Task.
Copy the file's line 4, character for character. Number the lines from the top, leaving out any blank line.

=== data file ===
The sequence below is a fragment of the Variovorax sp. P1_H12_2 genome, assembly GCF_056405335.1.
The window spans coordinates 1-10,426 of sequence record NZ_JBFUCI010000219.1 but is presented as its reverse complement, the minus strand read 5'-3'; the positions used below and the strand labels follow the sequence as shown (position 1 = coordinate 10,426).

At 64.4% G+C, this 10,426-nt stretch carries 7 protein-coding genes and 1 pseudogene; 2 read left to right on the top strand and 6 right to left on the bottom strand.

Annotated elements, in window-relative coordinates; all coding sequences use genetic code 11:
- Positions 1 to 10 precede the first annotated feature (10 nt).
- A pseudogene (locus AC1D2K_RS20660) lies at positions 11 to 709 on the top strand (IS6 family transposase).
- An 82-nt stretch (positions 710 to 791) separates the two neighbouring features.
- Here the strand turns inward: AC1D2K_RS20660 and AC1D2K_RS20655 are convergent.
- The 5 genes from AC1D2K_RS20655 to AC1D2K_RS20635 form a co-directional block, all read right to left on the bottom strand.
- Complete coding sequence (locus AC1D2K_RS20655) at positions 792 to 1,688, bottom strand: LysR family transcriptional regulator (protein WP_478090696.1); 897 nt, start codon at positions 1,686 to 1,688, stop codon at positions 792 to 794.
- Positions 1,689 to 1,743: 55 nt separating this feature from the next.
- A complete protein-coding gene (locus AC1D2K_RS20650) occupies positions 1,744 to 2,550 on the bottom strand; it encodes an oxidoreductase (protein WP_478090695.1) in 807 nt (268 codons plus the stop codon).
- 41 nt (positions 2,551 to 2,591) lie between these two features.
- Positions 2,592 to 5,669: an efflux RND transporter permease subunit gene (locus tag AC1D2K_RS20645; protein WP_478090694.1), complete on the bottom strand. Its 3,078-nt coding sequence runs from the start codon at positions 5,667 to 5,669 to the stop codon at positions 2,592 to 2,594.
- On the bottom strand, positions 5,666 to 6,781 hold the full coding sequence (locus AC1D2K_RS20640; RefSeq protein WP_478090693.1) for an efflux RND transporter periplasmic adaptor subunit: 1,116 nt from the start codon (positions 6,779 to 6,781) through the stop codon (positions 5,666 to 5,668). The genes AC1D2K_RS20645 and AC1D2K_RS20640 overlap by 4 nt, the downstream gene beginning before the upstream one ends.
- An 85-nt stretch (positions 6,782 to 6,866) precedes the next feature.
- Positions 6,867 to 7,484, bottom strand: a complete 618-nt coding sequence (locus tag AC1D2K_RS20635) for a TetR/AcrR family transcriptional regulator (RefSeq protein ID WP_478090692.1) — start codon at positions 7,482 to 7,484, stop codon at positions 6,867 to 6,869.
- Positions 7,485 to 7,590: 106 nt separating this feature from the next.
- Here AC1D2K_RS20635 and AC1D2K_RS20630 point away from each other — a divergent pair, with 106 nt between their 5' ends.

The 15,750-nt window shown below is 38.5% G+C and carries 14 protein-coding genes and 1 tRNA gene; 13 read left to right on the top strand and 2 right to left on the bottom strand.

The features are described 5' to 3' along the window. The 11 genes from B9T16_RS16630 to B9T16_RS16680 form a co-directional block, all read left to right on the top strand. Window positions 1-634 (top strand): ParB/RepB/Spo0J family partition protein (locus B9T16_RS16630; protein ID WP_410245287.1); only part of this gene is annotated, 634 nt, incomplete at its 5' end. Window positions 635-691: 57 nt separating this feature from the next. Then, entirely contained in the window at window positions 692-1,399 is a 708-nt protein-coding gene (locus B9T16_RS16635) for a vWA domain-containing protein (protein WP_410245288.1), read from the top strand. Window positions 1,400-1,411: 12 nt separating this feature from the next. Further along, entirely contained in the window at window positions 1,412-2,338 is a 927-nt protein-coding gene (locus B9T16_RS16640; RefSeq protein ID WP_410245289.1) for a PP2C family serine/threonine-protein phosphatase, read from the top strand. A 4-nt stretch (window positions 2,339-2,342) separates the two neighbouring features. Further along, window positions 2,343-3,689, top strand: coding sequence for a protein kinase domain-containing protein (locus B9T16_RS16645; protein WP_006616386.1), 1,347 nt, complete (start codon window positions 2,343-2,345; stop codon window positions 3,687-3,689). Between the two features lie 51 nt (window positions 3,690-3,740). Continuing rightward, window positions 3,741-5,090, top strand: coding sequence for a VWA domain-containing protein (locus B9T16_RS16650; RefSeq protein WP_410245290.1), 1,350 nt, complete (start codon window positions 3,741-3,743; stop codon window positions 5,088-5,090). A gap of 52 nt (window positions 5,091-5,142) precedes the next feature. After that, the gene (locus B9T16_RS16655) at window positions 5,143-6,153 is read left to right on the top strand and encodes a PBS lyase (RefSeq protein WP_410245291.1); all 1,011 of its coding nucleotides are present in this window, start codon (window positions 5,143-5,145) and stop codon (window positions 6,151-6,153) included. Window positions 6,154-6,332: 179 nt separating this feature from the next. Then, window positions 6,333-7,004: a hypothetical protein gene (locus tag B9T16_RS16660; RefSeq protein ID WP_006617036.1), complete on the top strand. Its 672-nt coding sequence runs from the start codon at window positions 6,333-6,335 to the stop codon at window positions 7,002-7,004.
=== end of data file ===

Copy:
Annotated elements, in window-relative coordinates; all coding sequences use genetic code 11: